• Unless the weather between Kennedy Space Center and Houston improves (which the forecast is not looking good), the shuttle may end up bypassing all of the planned overflights and visits and end up going directly to Los Angeles. This includes overflights at Stennis Space Center in Mississippi (originally planned for this morning, cancelled), Michoud Space Facility in New Orleans east (cancelled due to weather) and the overflight of the Johnson Space Center and overnight visits at Ellington Field in Houston
  • by Anonymous Coward on Sunday September 16, 2012 @08:32PM (#41357593)

    Moving to L.A. has a tendency to change people. But I don't think Endeavour will have a problem staying grounded... Too Soon?

  • Weather delays [cnn.com] Endeavour's last trip.
  • by michaelmalak (91262) <michael@michaelmalak.com> on Sunday September 16, 2012 @08:52PM (#41357721) Homepage

    And hundreds of street trees are being cut down [cnn.com]. Street trees are not only aesthetic, but they provide shade to pedestrians (reducing VMT), protect pedestrians from cars jumping the curb, and provide shade to adjacent buildings, reducing energy consumption.

    But just on aesthetics alone, the resultant concrete jungle visual blight will drag down that local economy far more than a space shuttle tourist attraction. The shuttle will be long forgotten before replacement trees can be grown.

    • by Anonymous Coward

      Does the Endeavour give a fuck about your precious street trees?

      No, it does not; it's a goddamn space shuttle,

    • by Oceanplexian (807998) on Sunday September 16, 2012 @09:15PM (#41357851) Homepage
      <quote> The shuttle will be long forgotten before replacement trees can be grown.</quote>

      NASA is taking the most environmentally conscious route possible, so much so that they re-routed the transport of the shuttle to preserve the most trees. That said, somehow local flora (which they are replanting) is more historically significant than a vehicle that inspires us to transcend our own planetary existence?
      • I just remember the last time my city was doing something and asked to remove a tree from our property. We agreed after minor reluctance, and the city left a giant stump in our yard after implying that the whole thing was being removed. Hopefully they'll honor their word by replacing the trees they cut down proper, not leaving the space empty and planting trees elsewhere sometime down the line.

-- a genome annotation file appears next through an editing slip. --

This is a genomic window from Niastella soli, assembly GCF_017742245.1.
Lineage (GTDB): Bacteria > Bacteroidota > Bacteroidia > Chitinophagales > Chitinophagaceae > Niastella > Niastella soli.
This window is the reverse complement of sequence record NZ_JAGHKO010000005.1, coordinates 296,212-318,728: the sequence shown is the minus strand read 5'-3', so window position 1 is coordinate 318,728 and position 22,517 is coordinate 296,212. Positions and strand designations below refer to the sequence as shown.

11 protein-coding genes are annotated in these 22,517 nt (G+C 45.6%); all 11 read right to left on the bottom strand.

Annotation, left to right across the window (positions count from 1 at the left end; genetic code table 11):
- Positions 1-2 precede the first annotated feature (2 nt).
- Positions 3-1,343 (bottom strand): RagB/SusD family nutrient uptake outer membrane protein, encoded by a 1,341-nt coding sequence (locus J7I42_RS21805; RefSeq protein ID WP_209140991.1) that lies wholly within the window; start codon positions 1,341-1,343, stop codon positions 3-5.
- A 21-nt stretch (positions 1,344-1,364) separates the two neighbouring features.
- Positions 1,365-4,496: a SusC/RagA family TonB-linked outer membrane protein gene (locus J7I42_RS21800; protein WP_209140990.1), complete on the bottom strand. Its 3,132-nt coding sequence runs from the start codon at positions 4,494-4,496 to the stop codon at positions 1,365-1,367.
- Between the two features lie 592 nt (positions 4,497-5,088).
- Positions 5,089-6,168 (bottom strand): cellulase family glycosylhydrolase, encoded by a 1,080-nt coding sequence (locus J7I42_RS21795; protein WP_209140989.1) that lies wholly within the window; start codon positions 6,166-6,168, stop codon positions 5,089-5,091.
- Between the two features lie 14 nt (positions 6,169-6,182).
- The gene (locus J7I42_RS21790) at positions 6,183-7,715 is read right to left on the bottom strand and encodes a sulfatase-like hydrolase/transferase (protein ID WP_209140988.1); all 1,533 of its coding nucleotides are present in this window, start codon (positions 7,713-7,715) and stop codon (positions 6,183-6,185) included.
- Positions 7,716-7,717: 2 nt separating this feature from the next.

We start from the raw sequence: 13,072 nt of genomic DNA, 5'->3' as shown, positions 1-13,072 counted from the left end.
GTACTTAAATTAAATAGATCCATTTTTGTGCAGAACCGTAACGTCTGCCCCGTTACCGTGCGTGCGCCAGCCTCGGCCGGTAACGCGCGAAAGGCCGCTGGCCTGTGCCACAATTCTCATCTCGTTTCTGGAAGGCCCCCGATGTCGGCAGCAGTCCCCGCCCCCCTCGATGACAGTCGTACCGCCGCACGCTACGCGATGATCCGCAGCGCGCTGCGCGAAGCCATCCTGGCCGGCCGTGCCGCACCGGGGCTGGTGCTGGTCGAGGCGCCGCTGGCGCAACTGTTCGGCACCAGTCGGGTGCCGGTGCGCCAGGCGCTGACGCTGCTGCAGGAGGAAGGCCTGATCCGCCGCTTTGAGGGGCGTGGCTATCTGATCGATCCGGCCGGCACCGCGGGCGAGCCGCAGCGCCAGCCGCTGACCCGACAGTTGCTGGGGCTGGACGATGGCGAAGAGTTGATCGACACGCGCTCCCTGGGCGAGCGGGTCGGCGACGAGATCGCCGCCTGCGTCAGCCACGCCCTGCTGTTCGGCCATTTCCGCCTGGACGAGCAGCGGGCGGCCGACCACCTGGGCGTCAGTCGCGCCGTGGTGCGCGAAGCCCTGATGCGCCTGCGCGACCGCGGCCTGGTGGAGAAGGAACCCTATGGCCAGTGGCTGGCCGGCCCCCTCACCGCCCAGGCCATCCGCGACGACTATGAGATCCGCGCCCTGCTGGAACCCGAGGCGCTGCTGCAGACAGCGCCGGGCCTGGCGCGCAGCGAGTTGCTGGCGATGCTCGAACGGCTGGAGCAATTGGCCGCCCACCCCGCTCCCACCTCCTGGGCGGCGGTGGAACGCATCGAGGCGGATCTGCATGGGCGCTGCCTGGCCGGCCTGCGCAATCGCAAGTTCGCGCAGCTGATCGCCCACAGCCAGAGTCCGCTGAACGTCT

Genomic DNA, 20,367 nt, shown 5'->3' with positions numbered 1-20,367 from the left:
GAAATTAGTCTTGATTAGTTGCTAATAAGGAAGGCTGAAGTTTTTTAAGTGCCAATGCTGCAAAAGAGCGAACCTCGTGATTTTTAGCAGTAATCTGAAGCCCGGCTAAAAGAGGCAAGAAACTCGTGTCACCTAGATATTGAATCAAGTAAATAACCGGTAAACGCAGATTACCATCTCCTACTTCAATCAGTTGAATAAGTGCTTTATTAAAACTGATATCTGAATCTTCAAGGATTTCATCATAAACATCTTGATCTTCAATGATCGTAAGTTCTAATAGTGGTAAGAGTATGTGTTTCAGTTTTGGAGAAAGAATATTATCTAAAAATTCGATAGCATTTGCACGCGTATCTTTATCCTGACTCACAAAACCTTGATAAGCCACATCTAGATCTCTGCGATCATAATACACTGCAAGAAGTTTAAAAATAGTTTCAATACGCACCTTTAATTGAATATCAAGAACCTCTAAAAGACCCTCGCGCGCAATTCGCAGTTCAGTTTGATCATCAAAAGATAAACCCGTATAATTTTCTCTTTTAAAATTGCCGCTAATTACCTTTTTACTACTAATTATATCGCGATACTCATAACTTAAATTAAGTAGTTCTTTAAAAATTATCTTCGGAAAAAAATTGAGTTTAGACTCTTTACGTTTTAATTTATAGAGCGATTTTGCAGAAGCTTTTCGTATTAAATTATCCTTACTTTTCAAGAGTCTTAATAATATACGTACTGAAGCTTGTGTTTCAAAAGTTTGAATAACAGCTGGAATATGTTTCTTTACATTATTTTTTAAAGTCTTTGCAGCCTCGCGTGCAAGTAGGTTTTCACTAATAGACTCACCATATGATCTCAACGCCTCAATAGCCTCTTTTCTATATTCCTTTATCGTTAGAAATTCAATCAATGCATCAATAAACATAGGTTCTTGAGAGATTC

• by demachina (71715)

        The space shuttle didn't "inspire us to transcend our own planetary existence". It mostly bogged us down in low earth orbit for 30 years, squandering money that could have better gone elsewhere, and doing very little that was inspiring or transcendent. In fact it mostly helped shackle us to our earth bound planetary existence.

        The one possible exception would the Hubble launch and repair missions. The Hubble was pretty inspiring and the Shuttle's capabilities made it possible both in salvaging it from bei

        • by Teancum (67324)

          The problem with the Space Shuttle wasn't the vehicle itself or even having it built. The problem is that it became a dead end technology because nothing was built upon the engineering learned from building it. The engineers who designed the Space Shuttle are now retired, and the follow on projects have also been canceled. If there has been a "Shuttle Mark 2" or some other follow up vehicle that largely did the same thing but using more modern materials, learned from engineering mistakes, and avoided som

          • by Hadlock (143607)

            The reason why they never built a "Shuttle 2" was because Shuttle 1 was absurdly enormous, NASA wanted a shuttle but the only way they were going to get funding for it was if they (and did) talk the Air Force in to paying for half of it by using it to launch all of their spy sattelites. Now that it had become a weapon of the cold war in space, it needed millitary capabilities like a 1,000 mile glide range (hence the giant wings, note that all the "stubby shuttles" barely have any wings at all) and a payload

            • by Teancum (67324)

              I should note that there certainly have been several [wikipedia.org] different kinds [wikipedia.org] of follow up [wikipedia.org] projects [wikipedia.org] which have been proposed [wikipedia.org], including a couple [wikipedia.org] of projects [wikipedia.org] put forward by the U.S. Air Force that started with NASA participation and the USAF simply took over the projects altogether.